Skip to main content

Bacon Wrapped Date





Back in 2009 I set out to make a documentary about Foodies living in Los Angeles. Through that documentary, I got inspiration to make a short film about two food bloggers who meet for the first time and fall in love as they try to one up each other in their taste in hidden gems around town. This film is called Bacon Wrapped Date and it is dedicated to all the food fanatics, foodies, people who hate being called foodies, food bloggers, chefs, and people who just love to eat. 

It is finally available to download on iPad (not yet available on other iphone platforms). I do not have an iPad but if you do, please download it, watch it, and let me know what you think. The app itself is free and Bacon Wrapped Date is only $1.99. It's our first distribution deal!

After two years of filming largely in the food scene, I can't say that I've gotten thinner! However, I can say that I know that my calling is in the film + food equation and I hope to bring informative documentaries and fictional narratives to you. I just ask that I get as much feedback while I'm still learning so that I can learn from my own productions and from readers like you. 

More info on Bacon Wrapped Date Here.
Interview with the Actress, Hong Lei, Here.

Post a Comment

Popular posts from this blog

Cuñape

"Cuñape" is the best cheeseballs in the world, and it’s from Santa Cruz, Bolivia. These gooey and addictive cheese balls are similar to the Brazilian "pão de queijo" or the French "gougères" or the Colombian "pandebono" but all of these are different from each other as well. Gougères are lighter and more airy while the Brazilian ones are chewier but drier on the outside. I would say the pandebonos are closest in taste and texture to the Bolivian cuñape but it is slight more bready.

In Bolivia, we use mennonite cheese (farmer's cheese) for this recipe and honestly without that cheese it will never be exactly like the original but you do what you can. I've been hunting down a similar cheese in the U.S. for ages but the closest I can get to it is to use the queso blanco or fresco and add some more salt (or even mix some feta into it).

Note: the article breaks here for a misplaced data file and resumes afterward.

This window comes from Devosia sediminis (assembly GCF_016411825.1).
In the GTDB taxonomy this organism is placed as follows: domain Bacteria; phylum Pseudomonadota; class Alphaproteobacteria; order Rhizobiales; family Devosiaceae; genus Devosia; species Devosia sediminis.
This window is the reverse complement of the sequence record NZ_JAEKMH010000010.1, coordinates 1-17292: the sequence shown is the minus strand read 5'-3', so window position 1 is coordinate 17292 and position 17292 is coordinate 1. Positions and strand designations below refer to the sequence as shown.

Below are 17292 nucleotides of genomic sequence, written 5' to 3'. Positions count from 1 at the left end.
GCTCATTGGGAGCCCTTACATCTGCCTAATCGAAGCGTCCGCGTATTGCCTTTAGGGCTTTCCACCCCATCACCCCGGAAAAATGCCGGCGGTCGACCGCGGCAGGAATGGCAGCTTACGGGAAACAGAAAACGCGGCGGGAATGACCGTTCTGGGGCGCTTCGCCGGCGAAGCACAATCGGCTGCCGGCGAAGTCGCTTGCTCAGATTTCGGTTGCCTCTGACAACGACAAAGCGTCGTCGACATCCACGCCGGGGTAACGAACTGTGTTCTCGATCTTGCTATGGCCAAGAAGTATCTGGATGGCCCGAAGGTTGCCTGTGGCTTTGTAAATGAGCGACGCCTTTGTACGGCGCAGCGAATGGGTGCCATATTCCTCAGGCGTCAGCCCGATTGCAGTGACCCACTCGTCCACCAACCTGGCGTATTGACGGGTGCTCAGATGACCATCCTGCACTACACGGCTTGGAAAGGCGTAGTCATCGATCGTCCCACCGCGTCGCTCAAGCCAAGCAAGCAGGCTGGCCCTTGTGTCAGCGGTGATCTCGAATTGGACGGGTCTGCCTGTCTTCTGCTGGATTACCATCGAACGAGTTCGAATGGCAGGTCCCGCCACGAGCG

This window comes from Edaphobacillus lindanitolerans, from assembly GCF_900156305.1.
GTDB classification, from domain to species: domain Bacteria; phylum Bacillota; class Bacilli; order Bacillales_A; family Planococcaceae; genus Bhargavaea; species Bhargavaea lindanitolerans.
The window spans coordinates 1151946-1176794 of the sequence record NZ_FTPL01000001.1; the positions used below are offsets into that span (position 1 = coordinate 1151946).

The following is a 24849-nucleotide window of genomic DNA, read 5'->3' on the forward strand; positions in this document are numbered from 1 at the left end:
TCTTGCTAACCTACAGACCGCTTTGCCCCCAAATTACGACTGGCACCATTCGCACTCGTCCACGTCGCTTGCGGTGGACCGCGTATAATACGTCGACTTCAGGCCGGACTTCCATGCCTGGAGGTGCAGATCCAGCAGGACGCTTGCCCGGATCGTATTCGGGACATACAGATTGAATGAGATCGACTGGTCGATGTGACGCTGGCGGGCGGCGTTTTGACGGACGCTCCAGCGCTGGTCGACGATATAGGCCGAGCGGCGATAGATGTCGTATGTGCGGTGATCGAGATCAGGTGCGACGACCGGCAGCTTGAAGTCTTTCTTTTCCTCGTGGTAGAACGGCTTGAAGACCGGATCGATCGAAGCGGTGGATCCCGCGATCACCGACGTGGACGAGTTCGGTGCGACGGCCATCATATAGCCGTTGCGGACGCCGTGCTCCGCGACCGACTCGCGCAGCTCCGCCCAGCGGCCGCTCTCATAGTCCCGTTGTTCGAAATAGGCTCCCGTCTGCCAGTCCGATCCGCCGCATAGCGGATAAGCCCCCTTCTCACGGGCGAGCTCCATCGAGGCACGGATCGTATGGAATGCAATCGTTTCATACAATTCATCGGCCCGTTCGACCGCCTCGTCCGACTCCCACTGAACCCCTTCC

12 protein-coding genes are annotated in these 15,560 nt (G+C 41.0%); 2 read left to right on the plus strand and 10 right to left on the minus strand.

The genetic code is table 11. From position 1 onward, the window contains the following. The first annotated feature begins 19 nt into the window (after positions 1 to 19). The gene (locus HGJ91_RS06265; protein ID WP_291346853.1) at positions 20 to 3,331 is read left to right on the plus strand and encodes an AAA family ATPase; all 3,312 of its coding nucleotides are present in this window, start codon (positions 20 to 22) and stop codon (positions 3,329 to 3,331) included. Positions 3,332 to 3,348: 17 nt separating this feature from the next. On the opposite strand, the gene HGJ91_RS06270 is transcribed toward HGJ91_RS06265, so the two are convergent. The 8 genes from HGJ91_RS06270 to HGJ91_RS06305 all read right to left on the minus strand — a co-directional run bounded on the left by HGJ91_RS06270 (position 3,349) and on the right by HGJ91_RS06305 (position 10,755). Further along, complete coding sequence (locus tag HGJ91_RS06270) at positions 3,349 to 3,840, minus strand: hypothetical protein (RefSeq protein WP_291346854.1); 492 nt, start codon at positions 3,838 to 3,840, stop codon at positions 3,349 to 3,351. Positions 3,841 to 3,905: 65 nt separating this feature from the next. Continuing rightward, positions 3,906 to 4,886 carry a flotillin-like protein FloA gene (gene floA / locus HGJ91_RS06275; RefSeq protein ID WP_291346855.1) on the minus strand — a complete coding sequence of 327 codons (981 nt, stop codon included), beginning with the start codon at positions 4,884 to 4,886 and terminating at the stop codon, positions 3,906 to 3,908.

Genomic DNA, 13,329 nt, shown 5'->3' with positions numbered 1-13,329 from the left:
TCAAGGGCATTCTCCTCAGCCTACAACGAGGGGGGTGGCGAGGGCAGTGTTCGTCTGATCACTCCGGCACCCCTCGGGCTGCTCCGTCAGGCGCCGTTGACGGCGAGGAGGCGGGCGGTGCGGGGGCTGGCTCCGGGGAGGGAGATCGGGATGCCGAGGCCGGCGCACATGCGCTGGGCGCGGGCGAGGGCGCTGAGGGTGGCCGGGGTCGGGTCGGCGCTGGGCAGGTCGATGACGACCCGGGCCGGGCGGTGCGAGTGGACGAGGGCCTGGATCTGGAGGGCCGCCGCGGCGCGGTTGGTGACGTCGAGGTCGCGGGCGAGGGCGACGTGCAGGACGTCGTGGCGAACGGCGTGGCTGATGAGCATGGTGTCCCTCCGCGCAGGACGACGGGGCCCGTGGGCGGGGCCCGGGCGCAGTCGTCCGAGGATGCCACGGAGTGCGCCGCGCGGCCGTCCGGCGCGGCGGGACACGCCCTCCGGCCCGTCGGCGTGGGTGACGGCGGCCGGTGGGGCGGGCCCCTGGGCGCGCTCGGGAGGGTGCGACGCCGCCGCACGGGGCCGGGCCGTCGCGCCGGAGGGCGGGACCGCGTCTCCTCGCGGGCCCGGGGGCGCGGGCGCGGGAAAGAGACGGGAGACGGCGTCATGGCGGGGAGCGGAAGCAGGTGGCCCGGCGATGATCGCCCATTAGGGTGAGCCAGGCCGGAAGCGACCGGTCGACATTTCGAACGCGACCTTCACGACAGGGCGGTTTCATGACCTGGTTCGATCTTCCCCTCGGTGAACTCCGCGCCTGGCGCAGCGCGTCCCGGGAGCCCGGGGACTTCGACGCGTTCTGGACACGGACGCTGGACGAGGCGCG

The history of the cuñape is very interesting. It is a Guaraní word that means "a woman's breast&…

Donut Friend & Town Pizza - York Blvd, Highland Park, CA

First, Donut Friend - a DIY donut house. They also have some on their list that are already made. I like ordering off their menu because well, they spent a lot of R&D money to make sure some of these ingredients work together. When left up to my demise, the donuts I create end up tasting off. 
My favorite off their menu is the Jets to Basil and Nutella Vision. This one below is neither of these. I don't even quite remember which one this was but it contained reese's pieces and it wasn't as good as the two aforementioned donuts.

You end up ordering at the cash register but the setup looks almost like you order it when you walk up to it and follow the donut maker to the cash register. That is not how it works here. You just order at the cash register and someone makes it for you (and you're allowed to watch this person make it for you). Yes, it is a confusing set up and I get annoyed as well. 
Another place we go to frequently just because it is convenient and becau…

Making Mocochinchi

I get really excited when I can think of a food or drink that is solely Bolivian. I admit there isn't too many Bolivian dishes that are not influenced by the many countries that it borders. Even the Saltena, Bolivia's most famous empanada looking pastry comes from a woman who came from Salta, Argentina, to Tarija, Bolivia. 
So when I'm researching Mocochinchi, my favorite childhood and now adulthood drink, made from dehydrated whole peaches, sugar, and cinnamon, and I find that it's a "Bolivian"drink, I get really really excited. Bolivia Bella goes on to describe regional favorites. 
In Santa Cruz, you can buy the dehydrated peaches in the open markets. I snag a pound of dehydrated peaches because you really can't find these in the U.S. except maybe in Miami or Virginia, where there is a huge population of Bolivians. Using sliced dehydrated peaches don't really work for this particular drink because the fun is eating the reconstituted peaches afterwa…